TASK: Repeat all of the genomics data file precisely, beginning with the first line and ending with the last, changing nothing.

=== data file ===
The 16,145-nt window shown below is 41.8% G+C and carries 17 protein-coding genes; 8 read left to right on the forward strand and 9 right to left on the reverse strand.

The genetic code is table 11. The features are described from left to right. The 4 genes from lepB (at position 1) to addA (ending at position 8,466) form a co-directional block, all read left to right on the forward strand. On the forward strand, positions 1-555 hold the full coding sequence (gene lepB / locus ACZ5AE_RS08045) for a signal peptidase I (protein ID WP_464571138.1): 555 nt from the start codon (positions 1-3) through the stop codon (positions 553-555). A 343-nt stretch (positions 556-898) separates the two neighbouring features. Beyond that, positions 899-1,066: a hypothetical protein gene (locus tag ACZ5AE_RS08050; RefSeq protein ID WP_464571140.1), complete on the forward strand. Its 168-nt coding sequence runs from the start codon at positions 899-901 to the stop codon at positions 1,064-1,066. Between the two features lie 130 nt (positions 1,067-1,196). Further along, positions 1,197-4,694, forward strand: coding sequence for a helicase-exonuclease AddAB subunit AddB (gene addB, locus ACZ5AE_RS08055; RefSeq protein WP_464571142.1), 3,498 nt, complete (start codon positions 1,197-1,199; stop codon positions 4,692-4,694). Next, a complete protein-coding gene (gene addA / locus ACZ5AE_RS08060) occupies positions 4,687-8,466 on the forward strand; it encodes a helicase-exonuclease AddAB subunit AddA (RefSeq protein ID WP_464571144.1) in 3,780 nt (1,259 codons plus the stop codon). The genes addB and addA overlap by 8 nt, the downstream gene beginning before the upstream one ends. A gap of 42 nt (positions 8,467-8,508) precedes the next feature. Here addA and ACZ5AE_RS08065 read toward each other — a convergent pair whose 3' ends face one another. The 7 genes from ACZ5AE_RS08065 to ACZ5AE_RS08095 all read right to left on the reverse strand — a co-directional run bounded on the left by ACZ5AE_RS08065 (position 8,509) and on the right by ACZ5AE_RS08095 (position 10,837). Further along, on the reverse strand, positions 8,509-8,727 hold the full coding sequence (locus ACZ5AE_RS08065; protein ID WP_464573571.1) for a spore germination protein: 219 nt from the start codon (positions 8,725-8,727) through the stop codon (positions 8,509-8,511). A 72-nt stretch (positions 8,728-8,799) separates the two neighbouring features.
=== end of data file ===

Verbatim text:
The 16,145-nt window shown below is 41.8% G+C and carries 17 protein-coding genes; 8 read left to right on the forward strand and 9 right to left on the reverse strand.

The genetic code is table 11. The features are described from left to right. The 4 genes from lepB (at position 1) to addA (ending at position 8,466) form a co-directional block, all read left to right on the forward strand. On the forward strand, positions 1-555 hold the full coding sequence (gene lepB / locus ACZ5AE_RS08045) for a signal peptidase I (protein ID WP_464571138.1): 555 nt from the start codon (positions 1-3) through the stop codon (positions 553-555). A 343-nt stretch (positions 556-898) separates the two neighbouring features. Beyond that, positions 899-1,066: a hypothetical protein gene (locus tag ACZ5AE_RS08050; RefSeq protein ID WP_464571140.1), complete on the forward strand. Its 168-nt coding sequence runs from the start codon at positions 899-901 to the stop codon at positions 1,064-1,066. Between the two features lie 130 nt (positions 1,067-1,196). Further along, positions 1,197-4,694, forward strand: coding sequence for a helicase-exonuclease AddAB subunit AddB (gene addB, locus ACZ5AE_RS08055; RefSeq protein WP_464571142.1), 3,498 nt, complete (start codon positions 1,197-1,199; stop codon positions 4,692-4,694). Next, a complete protein-coding gene (gene addA / locus ACZ5AE_RS08060) occupies positions 4,687-8,466 on the forward strand; it encodes a helicase-exonuclease AddAB subunit AddA (RefSeq protein ID WP_464571144.1) in 3,780 nt (1,259 codons plus the stop codon). The genes addB and addA overlap by 8 nt, the downstream gene beginning before the upstream one ends. A gap of 42 nt (positions 8,467-8,508) precedes the next feature. Here addA and ACZ5AE_RS08065 read toward each other — a convergent pair whose 3' ends face one another. The 7 genes from ACZ5AE_RS08065 to ACZ5AE_RS08095 all read right to left on the reverse strand — a co-directional run bounded on the left by ACZ5AE_RS08065 (position 8,509) and on the right by ACZ5AE_RS08095 (position 10,837). Further along, on the reverse strand, positions 8,509-8,727 hold the full coding sequence (locus ACZ5AE_RS08065; protein ID WP_464573571.1) for a spore germination protein: 219 nt from the start codon (positions 8,725-8,727) through the stop codon (positions 8,509-8,511). A 72-nt stretch (positions 8,728-8,799) separates the two neighbouring features.